Bok Choy

I have mentioned before that my chaikidor, Mirwais, buys most of my groceries for me in the bazaar.  We have a good system going.  He can understand my writing and my pictures, and most of the time, he comes back with what I asked for.  Since creme and cabbage are spelled very similar in dari, I have received creme when I wanted cabbage and vice versa but that is rare.  Anyways, this week I saw some bok choy in the bazaar as we were driving through and thought it might be fun to mix up our menus with a bok choy dish.  The trouble is I wasn’t sure what it was called in Dari.  I thought it might be called cabbage from China so I decided to go with that.

As usual, I went through my list with Mirwais.  I wanted a kilo of strawberries, a box of kiwi, 6 bananas, and then my bok choy.  He wasn’t quite sure what it is was so I drew him a picture.  Looking at my picture, he thought  I was talking about pineapple.  I nixed that idea. Speaking in Dari, I tried to explain that it was like cabbage but also like lettuce.  Mirwais then suggested I might be talking about foreigner lettuce (romaine lettuce) but I countered with boy choy having more white.  With this, I sent him off and about 30 minutes later, I had bok choy which I now know is lettuce from China.   Hopefully today, we will have a meal with bok choy.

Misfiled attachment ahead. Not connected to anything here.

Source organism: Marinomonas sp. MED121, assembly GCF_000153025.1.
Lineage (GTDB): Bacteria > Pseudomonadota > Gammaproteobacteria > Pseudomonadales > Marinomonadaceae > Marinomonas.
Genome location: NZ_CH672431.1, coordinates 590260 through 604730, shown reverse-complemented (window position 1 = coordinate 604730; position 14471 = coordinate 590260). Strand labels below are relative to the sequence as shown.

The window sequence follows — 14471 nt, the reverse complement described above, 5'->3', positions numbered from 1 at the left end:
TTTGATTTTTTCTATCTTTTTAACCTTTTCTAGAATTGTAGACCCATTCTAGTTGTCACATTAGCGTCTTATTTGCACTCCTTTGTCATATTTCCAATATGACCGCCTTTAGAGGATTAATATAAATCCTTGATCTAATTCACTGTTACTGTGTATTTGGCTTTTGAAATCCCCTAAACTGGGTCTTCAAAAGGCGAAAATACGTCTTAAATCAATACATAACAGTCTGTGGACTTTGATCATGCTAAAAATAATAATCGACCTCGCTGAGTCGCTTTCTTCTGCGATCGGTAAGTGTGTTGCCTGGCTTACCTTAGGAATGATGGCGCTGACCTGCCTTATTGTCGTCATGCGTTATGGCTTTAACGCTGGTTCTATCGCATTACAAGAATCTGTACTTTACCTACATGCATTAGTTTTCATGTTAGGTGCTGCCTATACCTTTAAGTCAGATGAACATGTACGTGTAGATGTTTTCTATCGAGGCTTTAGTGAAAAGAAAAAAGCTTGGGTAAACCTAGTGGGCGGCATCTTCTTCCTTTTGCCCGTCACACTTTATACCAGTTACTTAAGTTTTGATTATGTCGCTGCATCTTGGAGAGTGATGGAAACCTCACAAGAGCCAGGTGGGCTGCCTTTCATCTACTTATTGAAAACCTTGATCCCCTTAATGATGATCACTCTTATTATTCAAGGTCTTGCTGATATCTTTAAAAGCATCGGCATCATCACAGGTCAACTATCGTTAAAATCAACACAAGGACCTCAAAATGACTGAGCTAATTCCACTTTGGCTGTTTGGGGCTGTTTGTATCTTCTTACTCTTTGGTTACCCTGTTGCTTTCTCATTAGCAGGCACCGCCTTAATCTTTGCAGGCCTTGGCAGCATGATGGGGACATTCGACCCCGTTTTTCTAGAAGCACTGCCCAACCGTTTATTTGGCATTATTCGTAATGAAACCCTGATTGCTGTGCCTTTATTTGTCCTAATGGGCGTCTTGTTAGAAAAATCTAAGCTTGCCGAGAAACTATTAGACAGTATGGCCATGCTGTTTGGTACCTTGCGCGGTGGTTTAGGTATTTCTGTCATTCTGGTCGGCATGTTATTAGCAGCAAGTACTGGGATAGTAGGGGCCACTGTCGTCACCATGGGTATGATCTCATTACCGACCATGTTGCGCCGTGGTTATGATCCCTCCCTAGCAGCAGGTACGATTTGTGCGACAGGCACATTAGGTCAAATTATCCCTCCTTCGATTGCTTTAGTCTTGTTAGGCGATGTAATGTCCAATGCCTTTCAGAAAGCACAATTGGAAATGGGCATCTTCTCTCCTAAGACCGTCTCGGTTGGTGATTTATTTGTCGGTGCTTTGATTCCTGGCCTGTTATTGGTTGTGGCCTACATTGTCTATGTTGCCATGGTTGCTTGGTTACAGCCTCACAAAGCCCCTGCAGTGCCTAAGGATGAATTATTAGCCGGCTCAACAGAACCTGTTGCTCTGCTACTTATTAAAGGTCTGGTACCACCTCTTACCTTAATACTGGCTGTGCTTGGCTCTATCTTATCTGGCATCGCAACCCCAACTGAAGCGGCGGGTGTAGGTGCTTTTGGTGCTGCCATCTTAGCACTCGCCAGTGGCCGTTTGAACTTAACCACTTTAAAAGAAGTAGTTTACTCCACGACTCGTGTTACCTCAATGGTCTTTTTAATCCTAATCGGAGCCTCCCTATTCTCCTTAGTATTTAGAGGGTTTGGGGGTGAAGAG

Communicating in any language is difficult, let alone communicating in a second language. It takes time and patience.  It takes work.  This time it was about produce but sometimes it is about life issues or someone wanting something from me but I am not sure what it is.  It is easy to get frustrated and give up or just say yes even if I don’t know what I am saying yes to.   This experience reminded me to keep at it.  When I am having conversations with my neighbor or another local friend, I might need to be creative in how I explain things, but it can be done.  It also motivates me to keep working on my vocabulary and to continue practicing on my language skills.  Communicating in Dari is challenging for me, but my prayer is that God will use what language I have to His glory.

FYI in the list above here are the items.

  • Tut e zamin is strawberries which are now in season.  Translated it means berries from the ground.  They were 150 afs which translates to $3 per kilo.
  • Kiwi is kiwi.  I was able to get a whole box like you would get at Cosco or Sams for 110 afs which is just over 2 dollars.
  • Kiela is bananas.  It comes to about 10 afs /banana which is about 20 cents.
  • Lastly is my bok choy which was about 50 afs or one dollar.

By the way, the strawberries were delicious.  Last night I made a fruit salsa with the fruit I had bought to go with some homemade cinnamon chips from leftover tortillas.

Blessings, TJ

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